One of the most under-appreciated features of newer-model DSLRs is their ability to capture images with greater bit depth. Bit depth is a way of quantifying the amount of color information in each recorded pixel. It is also a key component of high-level image quality. In this post, we’ll look first at the numbers. Then, we’ll talk about what these numbers mean in terms of dynamic range, color fidelity, and highlight/shadow detail. These are key attributes that influence the quality of the final print.
Not long ago, most cameras functioned in 8-bit mode. Then the higher-end DSLRs became capable of using 12-bit capture. Now they are up to 14-bit, which is a huge benefit to photographers. If you don’t understand bit depth, these may sound like incremental improvements. But they are actually exponential improvements.
To see what I mean, let’s start with a brief review of the numbers. It is simple but non-intuitive:
· There are three primary colors (or color channels) in each captured digital image: red, green, and blue.
· Bit depth describes the number of tone gradations (or intensities of color) provided in each pixel. Most digital images are captured and/or stored in 8-bit, 12-bit, 14-bit, or 16-bit mode.
§ An 8-bit image has 256 tone gradations in each of the three color channels;
§ A 12-bit image has 4,096 tone gradations in each color channel;
§ A 14-bit image has 16,384 tone gradations in each color channel; and
§ A 16-bit image has 65,536 tone gradation in each color channel.
Another way to look at the depth of an image file: A 16-bit image file is twice as big as an 8-bit file.
The major benefit of working with high-bit images is increased dynamic range— the range of tones and detail that the camera can record from the darkest dark to lightest light.
One software company, DXO, now provides public access to its database on camera performance. Here are some examples of the differences between 12-bit, 14-bit, and 16-bit capture:
· The Nikon D2X captures images in 12-bit mode when shooting in RAW format; its dynamic range is rated at 10.9.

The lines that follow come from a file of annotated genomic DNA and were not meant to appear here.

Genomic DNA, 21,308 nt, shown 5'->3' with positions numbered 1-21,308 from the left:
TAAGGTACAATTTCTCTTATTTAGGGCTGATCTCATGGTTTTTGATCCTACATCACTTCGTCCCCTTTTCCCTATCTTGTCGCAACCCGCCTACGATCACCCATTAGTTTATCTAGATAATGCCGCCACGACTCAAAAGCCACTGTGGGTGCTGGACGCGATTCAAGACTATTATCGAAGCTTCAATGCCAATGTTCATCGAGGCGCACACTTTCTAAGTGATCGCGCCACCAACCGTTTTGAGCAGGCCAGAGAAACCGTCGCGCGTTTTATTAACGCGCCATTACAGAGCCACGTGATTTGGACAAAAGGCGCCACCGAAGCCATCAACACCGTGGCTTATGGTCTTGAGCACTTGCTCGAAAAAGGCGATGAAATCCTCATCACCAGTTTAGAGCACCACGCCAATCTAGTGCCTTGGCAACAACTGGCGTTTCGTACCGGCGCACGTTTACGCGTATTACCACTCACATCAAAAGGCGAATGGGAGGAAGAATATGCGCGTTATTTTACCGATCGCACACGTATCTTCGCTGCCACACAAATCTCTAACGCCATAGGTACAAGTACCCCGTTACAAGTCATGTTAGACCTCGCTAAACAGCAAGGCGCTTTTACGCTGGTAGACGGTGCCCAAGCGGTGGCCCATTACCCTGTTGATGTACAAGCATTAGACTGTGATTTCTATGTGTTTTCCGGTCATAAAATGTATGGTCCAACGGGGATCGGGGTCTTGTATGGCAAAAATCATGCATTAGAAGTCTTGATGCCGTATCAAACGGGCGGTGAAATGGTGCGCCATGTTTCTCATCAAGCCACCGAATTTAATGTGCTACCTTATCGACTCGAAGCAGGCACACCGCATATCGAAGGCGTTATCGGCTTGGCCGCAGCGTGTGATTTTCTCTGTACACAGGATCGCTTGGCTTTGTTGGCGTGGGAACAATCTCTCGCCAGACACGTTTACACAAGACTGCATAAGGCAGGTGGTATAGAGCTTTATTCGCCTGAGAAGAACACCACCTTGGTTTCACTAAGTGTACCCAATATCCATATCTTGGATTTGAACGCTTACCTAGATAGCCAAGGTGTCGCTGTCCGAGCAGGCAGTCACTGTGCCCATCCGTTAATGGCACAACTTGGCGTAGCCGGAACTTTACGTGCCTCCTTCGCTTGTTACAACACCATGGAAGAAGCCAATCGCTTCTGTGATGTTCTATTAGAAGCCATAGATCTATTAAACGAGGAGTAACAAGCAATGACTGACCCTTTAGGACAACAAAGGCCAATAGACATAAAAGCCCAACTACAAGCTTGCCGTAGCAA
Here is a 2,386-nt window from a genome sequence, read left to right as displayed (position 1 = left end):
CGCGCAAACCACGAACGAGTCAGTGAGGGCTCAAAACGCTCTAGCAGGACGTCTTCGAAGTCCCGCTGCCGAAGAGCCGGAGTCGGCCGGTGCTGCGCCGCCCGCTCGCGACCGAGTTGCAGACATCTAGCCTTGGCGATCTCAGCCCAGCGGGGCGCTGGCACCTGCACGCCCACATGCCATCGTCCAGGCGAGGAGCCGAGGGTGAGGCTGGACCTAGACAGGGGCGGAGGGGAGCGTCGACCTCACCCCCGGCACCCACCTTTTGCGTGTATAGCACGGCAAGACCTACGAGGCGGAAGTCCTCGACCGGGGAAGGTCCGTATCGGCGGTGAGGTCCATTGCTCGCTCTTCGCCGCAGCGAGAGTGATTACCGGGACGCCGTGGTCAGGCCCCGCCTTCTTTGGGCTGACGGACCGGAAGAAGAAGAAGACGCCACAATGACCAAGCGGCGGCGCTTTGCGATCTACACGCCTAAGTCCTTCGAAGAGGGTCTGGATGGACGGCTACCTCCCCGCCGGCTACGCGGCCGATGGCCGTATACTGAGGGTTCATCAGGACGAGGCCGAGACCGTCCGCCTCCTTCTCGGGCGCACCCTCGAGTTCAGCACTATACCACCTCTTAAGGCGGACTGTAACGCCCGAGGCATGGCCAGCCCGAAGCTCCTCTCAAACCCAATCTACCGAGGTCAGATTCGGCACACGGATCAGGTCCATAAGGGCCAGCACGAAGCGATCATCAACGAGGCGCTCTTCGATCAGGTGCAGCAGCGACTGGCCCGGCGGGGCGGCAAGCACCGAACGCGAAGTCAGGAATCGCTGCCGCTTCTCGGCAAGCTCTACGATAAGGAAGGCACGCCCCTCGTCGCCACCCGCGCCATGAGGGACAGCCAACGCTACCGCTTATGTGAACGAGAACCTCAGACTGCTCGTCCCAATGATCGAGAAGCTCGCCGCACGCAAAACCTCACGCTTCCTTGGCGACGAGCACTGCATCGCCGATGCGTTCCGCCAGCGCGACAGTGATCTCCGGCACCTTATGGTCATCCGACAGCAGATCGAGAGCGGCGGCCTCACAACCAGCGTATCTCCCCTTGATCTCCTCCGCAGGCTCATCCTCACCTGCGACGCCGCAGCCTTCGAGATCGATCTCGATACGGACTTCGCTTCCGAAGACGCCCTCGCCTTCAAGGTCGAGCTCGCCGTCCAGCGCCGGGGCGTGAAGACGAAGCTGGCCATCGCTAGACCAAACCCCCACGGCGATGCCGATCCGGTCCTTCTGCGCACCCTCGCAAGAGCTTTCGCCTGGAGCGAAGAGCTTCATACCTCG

· The Nikon D3 captures in 14-bit mode; its dynamic range is rated at 12.2.
Dynamic range is measured like f/stops: an increase of one step is a doubling of dynamic range. That’s a big, big difference.
There is also a noticeable upside in image editing, and in the appearance of the final print.
Figure 1 above is a screen shot of a 16-bit image being edited. Note that the histogram is smooth and even, and shows no breaks or lines.
Figure 2 above shows a screen shot of an 8-bit version of the same image. Note the white lines running vertically in this histogram. These are sometimes called drop-outs, and they show information that is lost when the image is edited . These losses can result in color distortions, posterization, color aliasing, and more.
We lose information every time we edit or manipulate an image. So, the more image information we have to start with, the more information that is available to us as we progress in our workflow.
It pays to set up your workflow to protect as much image information as you can for as long in the process as possible. Most printer drivers can handle high-bit images without difficulty. In my own workflow, I only use 8-bit images for web publishing, e-mail, and the like.
Image-editing programs such as Adobe Photoshop Lightroom are now set up to use high-bit images. And Adobe Camera RAW and Photoshop provide pretty much the same editing tools for 8-bit images and high-bit images, making workflow choices easier for the photographer. This is all good news for those of us who love creating the most detailed and beautiful prints possible.
What’s re-complicating printing workflows right now is the fact that Adobe Photoshop Lightroom uses a bigger color space—ProPhoto RGB instead of Adobe RGB. But we’ll leave a discussion of printing through Lightroom to a future post.
If you have any specific questions about bit depth, I would welcome your comments.